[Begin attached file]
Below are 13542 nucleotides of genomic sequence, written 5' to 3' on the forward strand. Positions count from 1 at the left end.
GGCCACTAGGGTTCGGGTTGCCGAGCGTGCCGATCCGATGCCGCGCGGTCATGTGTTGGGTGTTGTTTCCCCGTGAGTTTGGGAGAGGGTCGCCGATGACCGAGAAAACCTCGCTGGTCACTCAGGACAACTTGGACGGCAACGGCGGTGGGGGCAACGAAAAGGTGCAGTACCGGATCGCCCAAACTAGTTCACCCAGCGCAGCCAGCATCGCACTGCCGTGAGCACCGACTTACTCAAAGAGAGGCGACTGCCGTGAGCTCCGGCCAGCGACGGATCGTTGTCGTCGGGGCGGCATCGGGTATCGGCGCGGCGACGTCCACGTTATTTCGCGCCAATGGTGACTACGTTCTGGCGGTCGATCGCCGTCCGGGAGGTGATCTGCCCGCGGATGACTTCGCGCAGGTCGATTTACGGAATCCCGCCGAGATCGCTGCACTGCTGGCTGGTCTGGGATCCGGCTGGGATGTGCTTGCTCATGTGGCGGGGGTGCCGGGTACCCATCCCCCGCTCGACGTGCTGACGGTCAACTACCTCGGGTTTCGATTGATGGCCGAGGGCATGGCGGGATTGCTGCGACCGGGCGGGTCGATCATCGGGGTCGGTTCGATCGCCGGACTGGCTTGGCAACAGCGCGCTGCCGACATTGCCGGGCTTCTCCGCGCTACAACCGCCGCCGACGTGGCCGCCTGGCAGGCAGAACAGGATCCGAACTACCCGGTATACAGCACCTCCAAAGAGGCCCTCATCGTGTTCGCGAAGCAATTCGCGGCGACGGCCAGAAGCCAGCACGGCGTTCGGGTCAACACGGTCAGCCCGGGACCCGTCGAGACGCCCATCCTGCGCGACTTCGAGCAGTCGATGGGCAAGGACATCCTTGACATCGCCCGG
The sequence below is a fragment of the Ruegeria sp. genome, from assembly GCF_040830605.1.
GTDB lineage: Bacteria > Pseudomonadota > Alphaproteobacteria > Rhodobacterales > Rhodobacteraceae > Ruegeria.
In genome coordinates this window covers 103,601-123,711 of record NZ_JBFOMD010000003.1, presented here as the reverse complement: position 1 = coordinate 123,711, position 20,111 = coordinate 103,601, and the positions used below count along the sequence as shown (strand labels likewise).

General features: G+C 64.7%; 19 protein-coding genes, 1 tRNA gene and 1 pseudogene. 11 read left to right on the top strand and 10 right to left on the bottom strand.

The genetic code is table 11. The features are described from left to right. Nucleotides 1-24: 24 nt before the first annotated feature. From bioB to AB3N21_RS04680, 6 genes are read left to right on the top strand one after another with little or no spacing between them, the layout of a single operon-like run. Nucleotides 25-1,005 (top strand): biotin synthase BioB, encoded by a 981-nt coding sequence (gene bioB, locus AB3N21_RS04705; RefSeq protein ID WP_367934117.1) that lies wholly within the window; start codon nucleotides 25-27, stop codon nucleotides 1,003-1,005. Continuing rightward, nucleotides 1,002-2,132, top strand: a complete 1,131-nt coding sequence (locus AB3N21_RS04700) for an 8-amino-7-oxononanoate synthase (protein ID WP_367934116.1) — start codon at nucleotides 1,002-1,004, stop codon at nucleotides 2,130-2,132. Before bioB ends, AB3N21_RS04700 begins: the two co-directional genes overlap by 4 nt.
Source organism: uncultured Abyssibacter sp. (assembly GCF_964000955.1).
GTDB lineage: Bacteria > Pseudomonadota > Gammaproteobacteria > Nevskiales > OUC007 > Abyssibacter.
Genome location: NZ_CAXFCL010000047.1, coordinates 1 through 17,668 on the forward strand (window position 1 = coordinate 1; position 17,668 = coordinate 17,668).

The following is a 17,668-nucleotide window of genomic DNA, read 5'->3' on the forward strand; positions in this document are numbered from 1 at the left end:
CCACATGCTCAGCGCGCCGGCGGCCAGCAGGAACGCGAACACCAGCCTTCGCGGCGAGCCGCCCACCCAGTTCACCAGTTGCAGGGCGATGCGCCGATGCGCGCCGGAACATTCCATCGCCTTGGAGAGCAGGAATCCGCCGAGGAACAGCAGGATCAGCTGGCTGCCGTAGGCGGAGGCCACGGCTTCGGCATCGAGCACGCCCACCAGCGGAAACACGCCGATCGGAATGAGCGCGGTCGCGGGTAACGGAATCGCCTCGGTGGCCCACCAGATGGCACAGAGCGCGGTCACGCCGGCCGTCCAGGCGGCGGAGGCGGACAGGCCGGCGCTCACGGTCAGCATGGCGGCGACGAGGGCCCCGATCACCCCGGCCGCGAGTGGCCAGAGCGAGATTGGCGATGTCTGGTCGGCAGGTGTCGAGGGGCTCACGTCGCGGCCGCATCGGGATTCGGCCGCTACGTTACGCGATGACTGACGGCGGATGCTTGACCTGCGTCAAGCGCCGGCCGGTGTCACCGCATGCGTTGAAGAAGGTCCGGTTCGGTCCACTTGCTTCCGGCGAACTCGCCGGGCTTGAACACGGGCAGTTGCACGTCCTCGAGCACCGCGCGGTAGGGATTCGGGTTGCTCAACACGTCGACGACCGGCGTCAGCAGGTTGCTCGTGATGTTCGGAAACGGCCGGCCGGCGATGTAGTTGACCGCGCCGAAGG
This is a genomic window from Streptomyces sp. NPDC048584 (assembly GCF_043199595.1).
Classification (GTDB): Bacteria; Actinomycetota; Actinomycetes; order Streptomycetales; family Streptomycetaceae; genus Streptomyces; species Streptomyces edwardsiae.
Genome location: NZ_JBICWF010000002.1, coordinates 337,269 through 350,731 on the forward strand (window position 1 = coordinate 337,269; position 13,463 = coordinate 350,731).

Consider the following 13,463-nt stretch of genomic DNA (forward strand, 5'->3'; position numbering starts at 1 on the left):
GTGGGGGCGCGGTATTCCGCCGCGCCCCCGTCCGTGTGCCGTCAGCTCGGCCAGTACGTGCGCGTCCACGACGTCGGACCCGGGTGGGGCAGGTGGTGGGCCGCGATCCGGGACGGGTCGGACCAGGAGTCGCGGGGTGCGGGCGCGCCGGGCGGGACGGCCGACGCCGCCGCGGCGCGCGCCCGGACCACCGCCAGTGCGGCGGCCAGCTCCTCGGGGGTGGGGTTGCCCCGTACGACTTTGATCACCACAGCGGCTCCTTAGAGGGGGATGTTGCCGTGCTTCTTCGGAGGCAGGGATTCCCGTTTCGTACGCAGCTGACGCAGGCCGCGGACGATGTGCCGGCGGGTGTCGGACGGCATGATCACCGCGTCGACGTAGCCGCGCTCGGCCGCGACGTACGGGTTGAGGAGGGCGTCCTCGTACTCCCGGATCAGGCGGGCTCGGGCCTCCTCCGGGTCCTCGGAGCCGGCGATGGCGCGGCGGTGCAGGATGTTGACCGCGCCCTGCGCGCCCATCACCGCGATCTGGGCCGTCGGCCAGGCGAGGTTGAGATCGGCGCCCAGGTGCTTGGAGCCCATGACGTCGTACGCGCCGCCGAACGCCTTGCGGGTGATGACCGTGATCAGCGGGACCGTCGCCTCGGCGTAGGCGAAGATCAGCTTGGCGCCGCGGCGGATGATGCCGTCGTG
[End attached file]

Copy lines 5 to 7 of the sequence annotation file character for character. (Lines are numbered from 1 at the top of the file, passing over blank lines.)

In genome coordinates this window covers 103,601-123,711 of record NZ_JBFOMD010000003.1, presented here as the reverse complement: position 1 = coordinate 123,711, position 20,111 = coordinate 103,601, and the positions used below count along the sequence as shown (strand labels likewise).

General features: G+C 64.7%; 19 protein-coding genes, 1 tRNA gene and 1 pseudogene. 11 read left to right on the top strand and 10 right to left on the bottom strand.

The genetic code is table 11. The features are described from left to right. Nucleotides 1-24: 24 nt before the first annotated feature. From bioB to AB3N21_RS04680, 6 genes are read left to right on the top strand one after another with little or no spacing between them, the layout of a single operon-like run. Nucleotides 25-1,005 (top strand): biotin synthase BioB, encoded by a 981-nt coding sequence (gene bioB, locus AB3N21_RS04705; RefSeq protein ID WP_367934117.1) that lies wholly within the window; start codon nucleotides 25-27, stop codon nucleotides 1,003-1,005. Continuing rightward, nucleotides 1,002-2,132, top strand: a complete 1,131-nt coding sequence (locus AB3N21_RS04700) for an 8-amino-7-oxononanoate synthase (protein ID WP_367934116.1) — start codon at nucleotides 1,002-1,004, stop codon at nucleotides 2,130-2,132. Before bioB ends, AB3N21_RS04700 begins: the two co-directional genes overlap by 4 nt.